|Profiles - World Cup Teams - Portugal|
'We must stop being the best and come first instead', Portuguese coach Antonio
Oliveira said of his side's preparations for their third crack at the World
Cup in 2002.
With a side full of big names playing in Europe's top clubs, and dubbed the Brazilians of Europe by fan and foe alike for their ball-playing skills, the Portuguese are determined to turn their undoubted prowess into results.
Portugal's played their first World Cup finals in England 1966 tournament, where the underdogs upset many favourites to finish third place after legendary striker Eusebio thrilled the crowds and bagged nine goals to be the tournament's top scorer.
On the European front, Portugal blazed their way to the Euro 2000 semi-finals, where they lost to eventual Cup winners France after defender Abel Xavier conceded a golden goal penalty by handling the ball in extra time.
To go one better, Oliveira said he had no intention of tinkering with a side full of big names playing in Europe's top clubs, which finished on top of Group 2 after an undefeated run of qualifying matches.
'The team is built around playing open football, with two wingers and one striker, backed up by playmaker Rui Costa and by Luis Figo's dribbling power and inch-perfect passes,' he said.
'To field two strikers I would have to restructure the team and use another scheme, because some one would have to go. So I prefer to make changes while games are under way,' he said.
Pedro Pauleta will probably spearhead the attack, leaving Nuno Gomes in reserve on the bench, even though the Fiorentina player has come on in his last three international games to score seven times.
In the Andorra qualifier, 'super-sub' Gomes scored four goals, the first player to do so in an international match since Eusebio, who bagged four against Korea in England 1966.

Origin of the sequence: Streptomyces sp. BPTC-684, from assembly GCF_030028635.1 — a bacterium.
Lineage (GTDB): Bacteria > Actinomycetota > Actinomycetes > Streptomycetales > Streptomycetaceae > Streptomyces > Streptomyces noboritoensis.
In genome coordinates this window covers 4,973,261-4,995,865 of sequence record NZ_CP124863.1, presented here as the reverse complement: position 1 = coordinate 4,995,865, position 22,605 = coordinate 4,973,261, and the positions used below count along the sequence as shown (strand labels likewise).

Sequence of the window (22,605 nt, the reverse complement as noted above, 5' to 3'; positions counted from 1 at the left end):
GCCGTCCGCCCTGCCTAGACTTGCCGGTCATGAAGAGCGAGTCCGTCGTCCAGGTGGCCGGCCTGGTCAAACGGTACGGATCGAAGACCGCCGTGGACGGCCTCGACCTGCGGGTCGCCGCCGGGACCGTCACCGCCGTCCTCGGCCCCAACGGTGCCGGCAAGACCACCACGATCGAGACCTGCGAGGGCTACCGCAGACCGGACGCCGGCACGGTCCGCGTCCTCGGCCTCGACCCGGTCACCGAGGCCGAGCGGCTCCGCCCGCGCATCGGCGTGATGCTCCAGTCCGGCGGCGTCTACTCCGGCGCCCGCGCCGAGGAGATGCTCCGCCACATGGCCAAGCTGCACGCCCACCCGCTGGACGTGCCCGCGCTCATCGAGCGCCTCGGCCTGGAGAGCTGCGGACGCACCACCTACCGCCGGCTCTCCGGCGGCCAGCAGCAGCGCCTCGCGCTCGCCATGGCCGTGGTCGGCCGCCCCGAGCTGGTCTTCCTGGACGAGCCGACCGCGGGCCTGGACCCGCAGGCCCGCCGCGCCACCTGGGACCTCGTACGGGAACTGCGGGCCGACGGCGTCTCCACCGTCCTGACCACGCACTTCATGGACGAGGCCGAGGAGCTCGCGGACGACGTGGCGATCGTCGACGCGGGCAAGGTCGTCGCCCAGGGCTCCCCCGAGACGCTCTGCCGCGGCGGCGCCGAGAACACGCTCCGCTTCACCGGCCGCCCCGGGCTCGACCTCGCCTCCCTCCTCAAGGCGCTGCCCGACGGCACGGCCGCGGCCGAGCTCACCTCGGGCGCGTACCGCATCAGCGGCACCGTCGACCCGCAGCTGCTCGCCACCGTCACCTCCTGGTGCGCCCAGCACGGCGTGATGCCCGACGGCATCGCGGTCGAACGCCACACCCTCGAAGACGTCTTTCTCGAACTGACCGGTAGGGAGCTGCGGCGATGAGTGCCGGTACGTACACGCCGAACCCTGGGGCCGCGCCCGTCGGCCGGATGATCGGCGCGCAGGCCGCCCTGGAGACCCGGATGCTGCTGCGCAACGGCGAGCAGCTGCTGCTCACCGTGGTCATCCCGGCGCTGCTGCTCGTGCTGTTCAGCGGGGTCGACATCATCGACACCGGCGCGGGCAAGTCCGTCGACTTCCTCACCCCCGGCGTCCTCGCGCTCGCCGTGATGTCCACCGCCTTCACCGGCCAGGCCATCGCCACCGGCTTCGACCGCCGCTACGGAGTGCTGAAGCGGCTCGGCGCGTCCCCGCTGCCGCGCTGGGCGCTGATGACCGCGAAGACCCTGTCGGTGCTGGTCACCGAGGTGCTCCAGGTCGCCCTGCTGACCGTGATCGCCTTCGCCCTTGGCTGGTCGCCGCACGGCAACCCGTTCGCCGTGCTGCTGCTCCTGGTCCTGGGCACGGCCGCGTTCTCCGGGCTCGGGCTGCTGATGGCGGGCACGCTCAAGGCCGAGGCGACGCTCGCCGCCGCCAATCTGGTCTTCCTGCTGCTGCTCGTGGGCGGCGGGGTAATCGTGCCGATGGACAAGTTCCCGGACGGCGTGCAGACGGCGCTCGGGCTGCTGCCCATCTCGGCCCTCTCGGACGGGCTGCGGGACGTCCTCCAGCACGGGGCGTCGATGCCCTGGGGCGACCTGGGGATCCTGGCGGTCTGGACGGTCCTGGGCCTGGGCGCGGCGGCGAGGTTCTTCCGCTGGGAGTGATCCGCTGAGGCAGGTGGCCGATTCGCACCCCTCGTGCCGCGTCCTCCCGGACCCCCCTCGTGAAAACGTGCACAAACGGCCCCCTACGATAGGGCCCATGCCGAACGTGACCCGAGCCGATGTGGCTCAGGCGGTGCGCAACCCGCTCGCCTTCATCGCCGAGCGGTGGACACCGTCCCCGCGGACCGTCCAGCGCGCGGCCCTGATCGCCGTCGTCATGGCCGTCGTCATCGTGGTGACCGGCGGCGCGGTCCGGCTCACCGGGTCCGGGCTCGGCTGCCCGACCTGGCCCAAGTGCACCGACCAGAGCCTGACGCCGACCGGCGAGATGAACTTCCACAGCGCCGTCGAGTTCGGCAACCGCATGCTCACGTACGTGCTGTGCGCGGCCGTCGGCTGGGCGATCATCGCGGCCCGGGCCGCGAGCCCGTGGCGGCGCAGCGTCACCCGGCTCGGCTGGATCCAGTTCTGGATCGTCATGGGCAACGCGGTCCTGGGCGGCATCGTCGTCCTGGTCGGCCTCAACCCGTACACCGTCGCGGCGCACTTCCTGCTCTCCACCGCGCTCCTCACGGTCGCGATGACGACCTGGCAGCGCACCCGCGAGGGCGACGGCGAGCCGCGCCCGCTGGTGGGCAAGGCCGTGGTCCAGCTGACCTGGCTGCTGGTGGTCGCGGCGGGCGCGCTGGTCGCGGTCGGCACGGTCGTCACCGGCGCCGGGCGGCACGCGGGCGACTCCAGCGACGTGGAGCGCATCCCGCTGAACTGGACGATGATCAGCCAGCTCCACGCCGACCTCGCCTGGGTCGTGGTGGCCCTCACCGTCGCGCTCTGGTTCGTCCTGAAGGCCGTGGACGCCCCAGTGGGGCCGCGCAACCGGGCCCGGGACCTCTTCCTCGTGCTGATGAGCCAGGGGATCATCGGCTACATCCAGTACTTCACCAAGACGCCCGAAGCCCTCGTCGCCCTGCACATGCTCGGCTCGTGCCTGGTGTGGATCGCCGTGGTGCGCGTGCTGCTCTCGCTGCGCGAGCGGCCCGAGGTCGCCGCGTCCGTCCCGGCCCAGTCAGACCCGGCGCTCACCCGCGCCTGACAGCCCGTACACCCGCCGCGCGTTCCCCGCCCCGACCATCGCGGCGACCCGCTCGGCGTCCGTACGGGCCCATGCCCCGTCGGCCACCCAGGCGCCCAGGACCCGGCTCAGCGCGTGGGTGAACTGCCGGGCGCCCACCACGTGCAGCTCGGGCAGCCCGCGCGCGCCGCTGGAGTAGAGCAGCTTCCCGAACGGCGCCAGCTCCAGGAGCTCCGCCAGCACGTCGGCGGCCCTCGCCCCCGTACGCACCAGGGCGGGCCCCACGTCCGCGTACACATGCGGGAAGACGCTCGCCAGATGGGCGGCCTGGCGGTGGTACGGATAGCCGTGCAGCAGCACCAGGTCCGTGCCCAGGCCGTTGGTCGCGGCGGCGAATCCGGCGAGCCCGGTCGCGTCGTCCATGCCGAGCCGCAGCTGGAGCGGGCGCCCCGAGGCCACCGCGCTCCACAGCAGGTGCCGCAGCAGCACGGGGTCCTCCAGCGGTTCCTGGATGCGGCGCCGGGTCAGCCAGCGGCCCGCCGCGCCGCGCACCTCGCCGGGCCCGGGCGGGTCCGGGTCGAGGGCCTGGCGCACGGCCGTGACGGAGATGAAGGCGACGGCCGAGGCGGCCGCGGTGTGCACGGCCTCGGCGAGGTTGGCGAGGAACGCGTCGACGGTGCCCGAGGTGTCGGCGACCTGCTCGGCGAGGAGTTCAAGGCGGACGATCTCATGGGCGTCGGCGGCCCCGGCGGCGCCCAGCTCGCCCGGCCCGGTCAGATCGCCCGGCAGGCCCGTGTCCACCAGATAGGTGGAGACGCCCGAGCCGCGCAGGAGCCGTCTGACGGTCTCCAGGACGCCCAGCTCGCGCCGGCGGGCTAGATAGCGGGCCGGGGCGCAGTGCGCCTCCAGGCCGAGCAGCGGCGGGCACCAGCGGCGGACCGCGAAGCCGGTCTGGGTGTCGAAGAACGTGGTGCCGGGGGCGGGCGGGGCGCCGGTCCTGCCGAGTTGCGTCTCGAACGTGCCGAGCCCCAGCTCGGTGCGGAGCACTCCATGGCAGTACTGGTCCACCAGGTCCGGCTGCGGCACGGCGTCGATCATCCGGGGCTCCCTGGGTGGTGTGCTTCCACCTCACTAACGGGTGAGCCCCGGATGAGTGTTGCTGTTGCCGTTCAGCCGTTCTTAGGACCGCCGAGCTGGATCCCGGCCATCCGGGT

Oliveira will be able to test his line-up in at least four warm-ups with Angola, Spain, South Korea and a final friendly set for April, probably against a South American finalist.
The team's star is midfielder Luis Figo, whose explosive mixture of speed and dribbling past opponents either culminates in deadly passes or spectacular goals, like the winner in Portugal's 5-0 qualifying win against Estonia in which he lobbed the ball over the keeper's head.
'Every world or European champion has had the world's best player of the day. Now we too have the world's best player (Figo), so let's see how the 2002 World Cup finals go,' Oliveira said.
Figo and many other team mates are at the peak of their careers, and can combine experience in a tightly-knit team which has been together for more than 10 years.
But the finals in Japan and Korea may be the last chance to shine for the so-called 'golden generation' which graduated by winning the world under-20 championship in 1989 and 1991.
The likes of Figo, AC Milan playmaker Costa, Sporting striker Joao Pinto, Porto defender Jorge Costa and Lazio defender Fernando Couto will all be into their 30s by the time the World Cup rolls in June, and the next European Championships are staged in 2004 - in Portugal.
'It is maybe the most important time for a player to go to the world finals. Fortunately, I have achieved great success at club level, but I have yet to have that chance at international level,' said Real Madrid player Figo.